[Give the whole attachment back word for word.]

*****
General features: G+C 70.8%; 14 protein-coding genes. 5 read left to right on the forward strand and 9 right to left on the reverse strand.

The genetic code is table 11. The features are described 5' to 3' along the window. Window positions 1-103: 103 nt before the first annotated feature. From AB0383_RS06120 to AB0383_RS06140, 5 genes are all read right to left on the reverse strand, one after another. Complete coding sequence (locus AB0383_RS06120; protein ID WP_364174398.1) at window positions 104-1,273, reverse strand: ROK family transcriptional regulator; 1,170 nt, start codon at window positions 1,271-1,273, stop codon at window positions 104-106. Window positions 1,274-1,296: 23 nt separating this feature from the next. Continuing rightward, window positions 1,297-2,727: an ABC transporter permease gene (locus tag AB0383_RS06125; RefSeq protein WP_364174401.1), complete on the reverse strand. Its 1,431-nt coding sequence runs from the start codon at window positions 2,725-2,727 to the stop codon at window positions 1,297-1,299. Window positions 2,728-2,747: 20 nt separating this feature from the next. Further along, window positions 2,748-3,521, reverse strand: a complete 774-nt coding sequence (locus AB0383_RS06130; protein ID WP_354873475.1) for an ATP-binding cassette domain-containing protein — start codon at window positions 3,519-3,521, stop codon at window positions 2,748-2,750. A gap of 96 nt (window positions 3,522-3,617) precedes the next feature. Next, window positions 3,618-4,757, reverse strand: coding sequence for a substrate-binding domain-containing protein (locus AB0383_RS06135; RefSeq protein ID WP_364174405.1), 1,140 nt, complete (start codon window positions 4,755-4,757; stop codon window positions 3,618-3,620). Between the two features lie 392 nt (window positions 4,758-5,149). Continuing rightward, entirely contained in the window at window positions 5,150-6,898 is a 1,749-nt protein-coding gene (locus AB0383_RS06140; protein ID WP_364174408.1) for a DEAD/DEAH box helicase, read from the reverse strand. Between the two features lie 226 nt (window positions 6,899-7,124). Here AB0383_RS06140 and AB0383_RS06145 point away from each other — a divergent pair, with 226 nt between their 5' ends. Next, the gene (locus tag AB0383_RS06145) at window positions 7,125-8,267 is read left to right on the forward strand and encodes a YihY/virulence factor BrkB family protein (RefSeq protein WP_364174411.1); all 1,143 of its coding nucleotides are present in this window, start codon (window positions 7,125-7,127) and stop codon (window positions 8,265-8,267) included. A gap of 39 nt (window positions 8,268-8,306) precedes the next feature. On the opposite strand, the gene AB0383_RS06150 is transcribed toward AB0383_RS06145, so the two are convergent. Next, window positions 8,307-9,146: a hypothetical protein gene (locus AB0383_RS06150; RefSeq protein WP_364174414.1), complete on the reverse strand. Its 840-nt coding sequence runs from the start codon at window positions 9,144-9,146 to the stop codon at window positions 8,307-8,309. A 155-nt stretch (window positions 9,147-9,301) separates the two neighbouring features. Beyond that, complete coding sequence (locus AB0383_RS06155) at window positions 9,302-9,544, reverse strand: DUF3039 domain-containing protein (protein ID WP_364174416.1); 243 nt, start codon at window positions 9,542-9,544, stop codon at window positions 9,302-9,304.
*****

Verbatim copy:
General features: G+C 70.8%; 14 protein-coding genes. 5 read left to right on the forward strand and 9 right to left on the reverse strand.

The genetic code is table 11. The features are described 5' to 3' along the window. Window positions 1-103: 103 nt before the first annotated feature. From AB0383_RS06120 to AB0383_RS06140, 5 genes are all read right to left on the reverse strand, one after another. Complete coding sequence (locus AB0383_RS06120; protein ID WP_364174398.1) at window positions 104-1,273, reverse strand: ROK family transcriptional regulator; 1,170 nt, start codon at window positions 1,271-1,273, stop codon at window positions 104-106. Window positions 1,274-1,296: 23 nt separating this feature from the next. Continuing rightward, window positions 1,297-2,727: an ABC transporter permease gene (locus tag AB0383_RS06125; RefSeq protein WP_364174401.1), complete on the reverse strand. Its 1,431-nt coding sequence runs from the start codon at window positions 2,725-2,727 to the stop codon at window positions 1,297-1,299. Window positions 2,728-2,747: 20 nt separating this feature from the next. Further along, window positions 2,748-3,521, reverse strand: a complete 774-nt coding sequence (locus AB0383_RS06130; protein ID WP_354873475.1) for an ATP-binding cassette domain-containing protein — start codon at window positions 3,519-3,521, stop codon at window positions 2,748-2,750. A gap of 96 nt (window positions 3,522-3,617) precedes the next feature. Next, window positions 3,618-4,757, reverse strand: coding sequence for a substrate-binding domain-containing protein (locus AB0383_RS06135; RefSeq protein ID WP_364174405.1), 1,140 nt, complete (start codon window positions 4,755-4,757; stop codon window positions 3,618-3,620). Between the two features lie 392 nt (window positions 4,758-5,149). Continuing rightward, entirely contained in the window at window positions 5,150-6,898 is a 1,749-nt protein-coding gene (locus AB0383_RS06140; protein ID WP_364174408.1) for a DEAD/DEAH box helicase, read from the reverse strand. Between the two features lie 226 nt (window positions 6,899-7,124). Here AB0383_RS06140 and AB0383_RS06145 point away from each other — a divergent pair, with 226 nt between their 5' ends. Next, the gene (locus tag AB0383_RS06145) at window positions 7,125-8,267 is read left to right on the forward strand and encodes a YihY/virulence factor BrkB family protein (RefSeq protein WP_364174411.1); all 1,143 of its coding nucleotides are present in this window, start codon (window positions 7,125-7,127) and stop codon (window positions 8,265-8,267) included. A gap of 39 nt (window positions 8,268-8,306) precedes the next feature. On the opposite strand, the gene AB0383_RS06150 is transcribed toward AB0383_RS06145, so the two are convergent. Next, window positions 8,307-9,146: a hypothetical protein gene (locus AB0383_RS06150; RefSeq protein WP_364174414.1), complete on the reverse strand. Its 840-nt coding sequence runs from the start codon at window positions 9,144-9,146 to the stop codon at window positions 8,307-8,309. A 155-nt stretch (window positions 9,147-9,301) separates the two neighbouring features. Beyond that, complete coding sequence (locus AB0383_RS06155) at window positions 9,302-9,544, reverse strand: DUF3039 domain-containing protein (protein ID WP_364174416.1); 243 nt, start codon at window positions 9,542-9,544, stop codon at window positions 9,302-9,304.